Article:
# Changeset 4664

Ignore:
Timestamp:
Nov 29, 2020 8:41:57 PM (2 years ago)
Message:

pretty up Controls panel; add & update help

Location:
trunk
Files:
2 edited

Unmodified
Removed

• ## trunk/help/gsasII.html

 r4659

This window provides the main controls for the refinement calculations in GSAS-II. Two of the main refinement tools are the fortran MINPACK lmdif and lmder algorithms wrapped in python as provided in the Scipy package and a third one is a python version utilizing only the numpy package. The purpose is to minimize "Times New Roman"'>This window provides the main controls and a few global parameters for GSAS-II.

What can I do here?

On this page, there are three or four sets of controls. The first is for how refinements operate.

Refinement type
This determines how refinements are performed. The choices are:
• analytic Hessian: This is the default option and is usually the most useful. It uses as custom-developed least-squares minimizer that uses singular-value decomposition (SVD) to reduce the errors caused by correlated variables and the Levenberg-Marquardt algorithm to down-weight the off-diagonal Hessian terms when refinements fail to lower χ2.
• analytic Jacobian: This uses a numpy-provided leastsq minimizer, which not applicable for larger problems as it requires much more memory than the Hessian routines. This because it creates a Jacobian matrix is shaped N x M (N parameters x M observations) and uses that to create the N x N Hessian. The "Hessian" minimizers create the Hessian matrix directly.
• numeric: This also uses the numpy leastsq minimizer, and is also not applicable for larger problems. Unlike, the "analytic Jacobian", numerical derivates are computed for derivatives rather than analytical derivatives that are coded directly into GSAS-II. This will be slower than the analytical derivatives and will converge more slowly. It is typically used for code development to check the accuracy of the analytical derivative formulations.
• Hessian SVD: This is very similar to analytic Hessian but does not include the Levenberg-Marquardt algorithm. It can be faster, but is more prone to diverge when severe correlation is present.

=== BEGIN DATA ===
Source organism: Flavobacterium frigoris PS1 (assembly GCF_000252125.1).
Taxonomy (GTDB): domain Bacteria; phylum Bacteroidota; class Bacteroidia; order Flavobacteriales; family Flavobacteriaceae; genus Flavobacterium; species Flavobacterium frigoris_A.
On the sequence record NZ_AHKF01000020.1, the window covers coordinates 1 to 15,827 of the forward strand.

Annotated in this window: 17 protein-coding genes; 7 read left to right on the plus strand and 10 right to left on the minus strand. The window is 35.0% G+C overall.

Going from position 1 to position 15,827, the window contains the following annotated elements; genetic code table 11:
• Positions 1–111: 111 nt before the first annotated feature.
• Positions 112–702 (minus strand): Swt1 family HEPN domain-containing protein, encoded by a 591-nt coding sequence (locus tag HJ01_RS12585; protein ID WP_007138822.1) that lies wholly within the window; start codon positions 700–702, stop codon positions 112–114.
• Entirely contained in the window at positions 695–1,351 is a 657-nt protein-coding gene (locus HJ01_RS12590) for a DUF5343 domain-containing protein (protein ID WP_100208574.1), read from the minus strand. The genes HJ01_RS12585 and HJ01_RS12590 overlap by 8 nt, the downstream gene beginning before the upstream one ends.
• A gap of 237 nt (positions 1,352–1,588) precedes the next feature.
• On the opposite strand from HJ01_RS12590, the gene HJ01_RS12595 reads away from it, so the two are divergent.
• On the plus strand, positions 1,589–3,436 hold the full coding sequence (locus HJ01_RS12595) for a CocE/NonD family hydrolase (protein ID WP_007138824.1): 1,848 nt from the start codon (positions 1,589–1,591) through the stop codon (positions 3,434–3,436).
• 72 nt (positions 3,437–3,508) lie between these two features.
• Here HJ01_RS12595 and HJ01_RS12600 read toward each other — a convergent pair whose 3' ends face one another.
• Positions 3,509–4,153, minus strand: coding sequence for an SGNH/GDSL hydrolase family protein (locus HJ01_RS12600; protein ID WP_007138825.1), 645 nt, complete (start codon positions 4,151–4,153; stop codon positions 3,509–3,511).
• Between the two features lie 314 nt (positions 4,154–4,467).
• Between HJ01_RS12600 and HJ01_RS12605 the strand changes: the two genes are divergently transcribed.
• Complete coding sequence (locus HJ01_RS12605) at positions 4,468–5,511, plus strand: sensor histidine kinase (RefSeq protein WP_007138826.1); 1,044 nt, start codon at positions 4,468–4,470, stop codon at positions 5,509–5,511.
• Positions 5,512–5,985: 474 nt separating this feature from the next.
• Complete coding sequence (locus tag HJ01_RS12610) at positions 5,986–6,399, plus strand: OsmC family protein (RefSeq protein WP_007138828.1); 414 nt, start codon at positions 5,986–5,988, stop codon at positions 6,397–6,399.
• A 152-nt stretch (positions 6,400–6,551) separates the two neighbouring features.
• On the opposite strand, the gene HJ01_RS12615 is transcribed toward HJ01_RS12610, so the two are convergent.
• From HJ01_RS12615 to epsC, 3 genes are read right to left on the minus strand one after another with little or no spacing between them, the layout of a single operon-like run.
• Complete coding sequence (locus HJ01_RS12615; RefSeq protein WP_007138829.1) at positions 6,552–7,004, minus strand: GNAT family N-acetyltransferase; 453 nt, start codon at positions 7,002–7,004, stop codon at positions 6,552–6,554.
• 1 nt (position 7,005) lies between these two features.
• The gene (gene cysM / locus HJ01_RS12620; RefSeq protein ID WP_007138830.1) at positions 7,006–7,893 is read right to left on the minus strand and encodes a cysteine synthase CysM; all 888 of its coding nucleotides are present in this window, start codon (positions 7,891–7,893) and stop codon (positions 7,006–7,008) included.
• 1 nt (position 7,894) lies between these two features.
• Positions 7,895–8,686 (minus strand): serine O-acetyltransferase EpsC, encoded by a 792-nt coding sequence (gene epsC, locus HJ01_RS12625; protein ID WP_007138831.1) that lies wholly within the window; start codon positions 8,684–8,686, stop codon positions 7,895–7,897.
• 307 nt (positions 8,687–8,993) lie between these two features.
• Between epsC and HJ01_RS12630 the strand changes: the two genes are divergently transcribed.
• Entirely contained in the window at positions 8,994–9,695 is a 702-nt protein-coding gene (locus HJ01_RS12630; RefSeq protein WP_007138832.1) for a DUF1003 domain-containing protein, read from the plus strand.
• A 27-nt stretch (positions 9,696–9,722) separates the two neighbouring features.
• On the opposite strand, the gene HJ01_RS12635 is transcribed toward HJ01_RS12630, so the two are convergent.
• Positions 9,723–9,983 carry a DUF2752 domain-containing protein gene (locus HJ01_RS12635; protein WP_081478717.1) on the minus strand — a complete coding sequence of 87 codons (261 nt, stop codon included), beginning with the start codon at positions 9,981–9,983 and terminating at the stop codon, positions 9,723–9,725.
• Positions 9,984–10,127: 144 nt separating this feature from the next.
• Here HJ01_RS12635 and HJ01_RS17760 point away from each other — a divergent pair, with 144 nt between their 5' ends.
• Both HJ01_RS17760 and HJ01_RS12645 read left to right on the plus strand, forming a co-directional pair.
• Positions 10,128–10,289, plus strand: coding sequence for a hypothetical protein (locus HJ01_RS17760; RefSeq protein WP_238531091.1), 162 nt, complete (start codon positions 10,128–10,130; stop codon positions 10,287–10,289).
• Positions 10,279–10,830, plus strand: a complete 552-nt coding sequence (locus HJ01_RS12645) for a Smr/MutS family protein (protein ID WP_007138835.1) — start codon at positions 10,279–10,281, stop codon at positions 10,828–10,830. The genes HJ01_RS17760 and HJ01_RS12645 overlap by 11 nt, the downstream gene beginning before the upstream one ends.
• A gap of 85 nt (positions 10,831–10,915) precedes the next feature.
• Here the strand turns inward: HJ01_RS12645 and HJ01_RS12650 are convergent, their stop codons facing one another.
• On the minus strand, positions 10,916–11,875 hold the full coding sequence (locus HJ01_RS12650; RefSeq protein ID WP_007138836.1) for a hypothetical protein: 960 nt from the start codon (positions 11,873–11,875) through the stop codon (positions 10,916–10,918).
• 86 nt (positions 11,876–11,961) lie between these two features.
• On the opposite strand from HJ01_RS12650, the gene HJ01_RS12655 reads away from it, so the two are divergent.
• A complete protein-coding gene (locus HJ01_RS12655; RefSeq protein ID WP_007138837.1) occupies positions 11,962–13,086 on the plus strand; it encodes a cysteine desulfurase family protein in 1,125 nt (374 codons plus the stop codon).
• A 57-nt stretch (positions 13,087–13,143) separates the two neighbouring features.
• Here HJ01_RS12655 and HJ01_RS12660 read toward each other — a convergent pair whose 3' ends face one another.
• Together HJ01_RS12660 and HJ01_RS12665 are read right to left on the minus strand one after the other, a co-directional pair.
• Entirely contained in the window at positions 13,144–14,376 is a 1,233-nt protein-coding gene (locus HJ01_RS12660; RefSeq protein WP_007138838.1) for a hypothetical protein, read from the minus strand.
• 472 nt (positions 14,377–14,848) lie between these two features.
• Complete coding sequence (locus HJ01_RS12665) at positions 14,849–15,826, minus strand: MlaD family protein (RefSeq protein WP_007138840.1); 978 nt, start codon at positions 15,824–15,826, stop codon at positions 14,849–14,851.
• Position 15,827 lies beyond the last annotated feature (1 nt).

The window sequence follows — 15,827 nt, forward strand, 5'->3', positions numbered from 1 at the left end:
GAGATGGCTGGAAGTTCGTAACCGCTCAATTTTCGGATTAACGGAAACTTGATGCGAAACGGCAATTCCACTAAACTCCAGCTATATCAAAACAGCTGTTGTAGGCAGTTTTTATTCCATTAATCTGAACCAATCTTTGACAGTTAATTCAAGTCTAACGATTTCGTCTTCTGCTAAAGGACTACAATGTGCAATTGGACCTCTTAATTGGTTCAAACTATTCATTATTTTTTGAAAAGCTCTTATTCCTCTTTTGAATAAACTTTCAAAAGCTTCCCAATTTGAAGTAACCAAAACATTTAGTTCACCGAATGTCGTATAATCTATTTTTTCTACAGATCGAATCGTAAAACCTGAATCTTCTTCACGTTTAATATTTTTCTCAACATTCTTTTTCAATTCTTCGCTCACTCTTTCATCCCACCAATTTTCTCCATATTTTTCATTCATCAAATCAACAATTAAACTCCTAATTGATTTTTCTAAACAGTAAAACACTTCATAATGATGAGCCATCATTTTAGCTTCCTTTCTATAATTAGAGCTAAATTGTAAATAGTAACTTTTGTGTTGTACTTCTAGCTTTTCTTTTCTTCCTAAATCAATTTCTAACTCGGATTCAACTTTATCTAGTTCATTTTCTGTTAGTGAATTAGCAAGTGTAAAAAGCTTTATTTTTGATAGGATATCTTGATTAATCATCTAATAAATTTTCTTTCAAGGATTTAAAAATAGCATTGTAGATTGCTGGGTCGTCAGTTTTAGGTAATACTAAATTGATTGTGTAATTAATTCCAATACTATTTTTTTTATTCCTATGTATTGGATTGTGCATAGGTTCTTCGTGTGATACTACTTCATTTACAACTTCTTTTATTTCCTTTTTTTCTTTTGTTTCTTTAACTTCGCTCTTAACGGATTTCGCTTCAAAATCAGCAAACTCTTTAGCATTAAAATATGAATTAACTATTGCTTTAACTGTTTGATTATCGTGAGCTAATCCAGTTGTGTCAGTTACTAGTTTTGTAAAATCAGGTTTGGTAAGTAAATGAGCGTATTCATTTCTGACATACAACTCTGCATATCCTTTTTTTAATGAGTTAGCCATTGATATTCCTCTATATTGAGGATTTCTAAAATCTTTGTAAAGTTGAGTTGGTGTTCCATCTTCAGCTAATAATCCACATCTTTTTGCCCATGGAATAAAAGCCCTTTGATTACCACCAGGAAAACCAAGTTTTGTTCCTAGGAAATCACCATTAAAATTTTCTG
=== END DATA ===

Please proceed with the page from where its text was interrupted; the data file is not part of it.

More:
Note that the Jacobian refinement tools are the Fortran MINPACK lmdif and lmder algorithms wrapped in python as provided in the Scipy package. The Hessian routines are were developed for GSAS-II based on routines in numpy and scipy and using the material in Numerical Recipes (Press, Flannery, Teulosky & Vetterling) for the Levenberg-Marquardt. The purpose is to minimize the sum of the squares of M nonlinear functions in N variables by a modification of the Levenberg-Marquardt routines were written by Burton S. Garbow, Kenneth E. Hillstrom, Jorge J. More (Argonne National Laboratory, 1980). The python/numpy version was developed by us based on the material in Numerical Recipes (Press, Flannery, Teulosky & Vetterling) for the Levenberg-Marquardt algorithm and is the default.

What can I do here?

1.      Select whether the refinement uses ‘analytic Jacobian’, ‘analytic Hessian’ or ‘numeric’ derivatives. The last is slower and perhaps a bit less accurate, but may be needed if the analytic functions are not fully developed. The Jacobian matrix is shaped N x M (parameters x observations) and is much larger than the Hessian matrix which is shaped M x M (parameters x parameters). Generally use ‘analytic Hessian’ for routine work.

2.      Select ‘Min delta-M/M’ for convergence; the refinement will stop when the change in the minimization function is less than this value. Set Min delta-M/M = 1.0 to force just a single cycle to be performed. A value less than 10-4 (the default) generally gives no better result. The allowed range is 10-9 to 1.0.

3.      If ‘analytic Jacobean’ is chosen then select ‘Initial shift factor’ for the first cycle of refinement. This value is modified by the least squares routine. The allowed range is 10-5 to 100. Smaller values may be needed if your initial refinement trials immediately diverge, however make sure your starting parameter values are ‘reasonable’. The selected default (=1.0) normally gives good performance.